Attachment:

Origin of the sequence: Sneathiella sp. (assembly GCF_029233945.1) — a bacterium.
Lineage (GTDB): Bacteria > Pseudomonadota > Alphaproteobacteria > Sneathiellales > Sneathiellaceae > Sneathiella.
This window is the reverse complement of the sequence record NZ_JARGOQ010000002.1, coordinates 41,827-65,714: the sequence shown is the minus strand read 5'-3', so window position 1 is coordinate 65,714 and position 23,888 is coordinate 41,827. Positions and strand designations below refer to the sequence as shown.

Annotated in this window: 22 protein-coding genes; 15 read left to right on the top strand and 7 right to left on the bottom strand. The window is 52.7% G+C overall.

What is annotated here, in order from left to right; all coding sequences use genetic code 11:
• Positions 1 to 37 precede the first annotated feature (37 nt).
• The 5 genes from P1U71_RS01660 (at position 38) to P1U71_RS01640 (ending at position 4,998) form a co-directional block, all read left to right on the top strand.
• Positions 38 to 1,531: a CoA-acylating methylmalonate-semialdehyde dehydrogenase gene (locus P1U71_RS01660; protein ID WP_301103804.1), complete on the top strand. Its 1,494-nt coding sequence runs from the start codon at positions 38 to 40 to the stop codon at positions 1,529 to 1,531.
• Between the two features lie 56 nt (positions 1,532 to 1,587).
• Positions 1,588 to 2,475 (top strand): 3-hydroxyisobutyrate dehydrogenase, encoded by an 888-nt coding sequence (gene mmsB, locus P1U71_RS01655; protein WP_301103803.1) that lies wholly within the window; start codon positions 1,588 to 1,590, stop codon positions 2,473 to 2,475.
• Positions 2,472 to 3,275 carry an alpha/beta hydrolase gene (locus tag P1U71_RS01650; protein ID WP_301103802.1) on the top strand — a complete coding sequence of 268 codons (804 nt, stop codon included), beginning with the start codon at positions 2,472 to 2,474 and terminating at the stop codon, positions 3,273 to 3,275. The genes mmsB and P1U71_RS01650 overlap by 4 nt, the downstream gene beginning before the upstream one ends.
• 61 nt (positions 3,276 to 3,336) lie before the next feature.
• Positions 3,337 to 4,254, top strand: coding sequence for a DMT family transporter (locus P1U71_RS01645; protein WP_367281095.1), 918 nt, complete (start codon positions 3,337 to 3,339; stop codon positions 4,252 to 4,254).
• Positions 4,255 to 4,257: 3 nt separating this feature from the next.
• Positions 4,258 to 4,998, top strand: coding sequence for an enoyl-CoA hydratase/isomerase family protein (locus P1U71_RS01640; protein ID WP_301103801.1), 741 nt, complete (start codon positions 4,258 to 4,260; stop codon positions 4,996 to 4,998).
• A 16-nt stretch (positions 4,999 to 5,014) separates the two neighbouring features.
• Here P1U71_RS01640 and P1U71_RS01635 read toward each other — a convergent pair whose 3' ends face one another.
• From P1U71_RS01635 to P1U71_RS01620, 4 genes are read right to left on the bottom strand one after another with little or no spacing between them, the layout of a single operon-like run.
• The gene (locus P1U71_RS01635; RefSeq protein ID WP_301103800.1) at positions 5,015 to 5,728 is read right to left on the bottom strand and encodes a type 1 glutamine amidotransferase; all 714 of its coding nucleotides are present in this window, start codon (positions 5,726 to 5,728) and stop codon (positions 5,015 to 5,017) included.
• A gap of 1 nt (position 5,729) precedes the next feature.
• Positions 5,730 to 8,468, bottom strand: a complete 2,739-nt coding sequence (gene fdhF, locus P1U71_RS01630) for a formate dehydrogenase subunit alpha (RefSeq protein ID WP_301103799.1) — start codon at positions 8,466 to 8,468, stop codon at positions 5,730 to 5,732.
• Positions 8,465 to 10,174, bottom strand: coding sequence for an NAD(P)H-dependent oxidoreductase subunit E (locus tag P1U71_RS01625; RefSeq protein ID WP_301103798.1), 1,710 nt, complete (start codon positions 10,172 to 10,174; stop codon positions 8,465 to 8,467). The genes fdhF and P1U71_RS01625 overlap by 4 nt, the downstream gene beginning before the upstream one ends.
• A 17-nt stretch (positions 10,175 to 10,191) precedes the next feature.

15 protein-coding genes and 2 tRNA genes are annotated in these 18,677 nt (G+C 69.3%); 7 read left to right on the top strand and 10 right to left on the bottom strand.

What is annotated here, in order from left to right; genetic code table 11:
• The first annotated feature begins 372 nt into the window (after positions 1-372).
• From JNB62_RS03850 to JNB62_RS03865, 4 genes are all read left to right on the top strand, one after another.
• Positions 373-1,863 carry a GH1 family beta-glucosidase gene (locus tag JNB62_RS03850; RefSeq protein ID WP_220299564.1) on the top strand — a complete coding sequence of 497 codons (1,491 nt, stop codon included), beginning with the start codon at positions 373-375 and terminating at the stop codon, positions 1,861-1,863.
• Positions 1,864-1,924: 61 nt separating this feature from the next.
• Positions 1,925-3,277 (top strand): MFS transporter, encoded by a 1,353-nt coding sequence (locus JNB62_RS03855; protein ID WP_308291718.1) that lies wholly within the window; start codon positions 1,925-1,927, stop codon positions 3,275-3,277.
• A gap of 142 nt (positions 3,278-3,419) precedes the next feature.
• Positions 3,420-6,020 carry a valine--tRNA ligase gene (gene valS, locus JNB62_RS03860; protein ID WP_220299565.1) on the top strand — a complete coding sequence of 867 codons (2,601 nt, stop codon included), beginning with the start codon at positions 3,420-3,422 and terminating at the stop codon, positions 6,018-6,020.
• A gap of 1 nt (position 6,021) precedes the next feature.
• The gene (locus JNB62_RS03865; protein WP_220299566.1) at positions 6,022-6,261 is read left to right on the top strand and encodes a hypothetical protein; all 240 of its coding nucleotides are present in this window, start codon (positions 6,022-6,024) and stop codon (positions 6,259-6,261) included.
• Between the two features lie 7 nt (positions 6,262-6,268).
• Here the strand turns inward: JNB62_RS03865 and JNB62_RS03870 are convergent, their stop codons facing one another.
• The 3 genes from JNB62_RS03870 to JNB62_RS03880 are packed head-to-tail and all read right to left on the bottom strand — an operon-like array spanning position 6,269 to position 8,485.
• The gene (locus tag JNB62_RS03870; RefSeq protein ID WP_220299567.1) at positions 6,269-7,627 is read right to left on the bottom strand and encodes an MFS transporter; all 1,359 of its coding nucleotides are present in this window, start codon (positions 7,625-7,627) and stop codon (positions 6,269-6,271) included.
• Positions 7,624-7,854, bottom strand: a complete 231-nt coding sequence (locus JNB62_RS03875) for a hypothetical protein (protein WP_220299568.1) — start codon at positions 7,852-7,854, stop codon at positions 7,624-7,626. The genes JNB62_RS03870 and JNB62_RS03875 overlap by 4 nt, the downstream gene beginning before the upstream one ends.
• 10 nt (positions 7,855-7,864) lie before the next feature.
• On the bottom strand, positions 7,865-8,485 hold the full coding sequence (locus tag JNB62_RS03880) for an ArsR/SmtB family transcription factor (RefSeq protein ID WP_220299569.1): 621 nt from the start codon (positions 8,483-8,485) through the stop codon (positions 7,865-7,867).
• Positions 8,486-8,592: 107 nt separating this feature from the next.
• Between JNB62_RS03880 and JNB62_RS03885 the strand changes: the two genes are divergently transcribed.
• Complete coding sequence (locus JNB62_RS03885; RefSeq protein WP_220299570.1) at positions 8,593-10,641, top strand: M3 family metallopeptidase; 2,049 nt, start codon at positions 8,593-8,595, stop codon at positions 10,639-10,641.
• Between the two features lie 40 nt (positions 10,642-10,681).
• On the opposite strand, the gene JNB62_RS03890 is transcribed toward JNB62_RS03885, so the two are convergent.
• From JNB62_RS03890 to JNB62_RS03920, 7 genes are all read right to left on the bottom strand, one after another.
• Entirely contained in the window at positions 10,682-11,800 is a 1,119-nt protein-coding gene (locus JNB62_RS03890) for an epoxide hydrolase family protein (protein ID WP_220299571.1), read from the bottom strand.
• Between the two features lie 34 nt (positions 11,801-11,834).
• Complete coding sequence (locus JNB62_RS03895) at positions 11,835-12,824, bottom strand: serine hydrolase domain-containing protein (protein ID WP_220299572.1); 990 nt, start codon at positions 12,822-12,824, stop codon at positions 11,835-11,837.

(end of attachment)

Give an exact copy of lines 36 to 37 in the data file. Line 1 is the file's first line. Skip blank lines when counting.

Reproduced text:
• Here the strand turns inward: JNB62_RS03865 and JNB62_RS03870 are convergent, their stop codons facing one another.
• The 3 genes from JNB62_RS03870 to JNB62_RS03880 are packed head-to-tail and all read right to left on the bottom strand — an operon-like array spanning position 6,269 to position 8,485.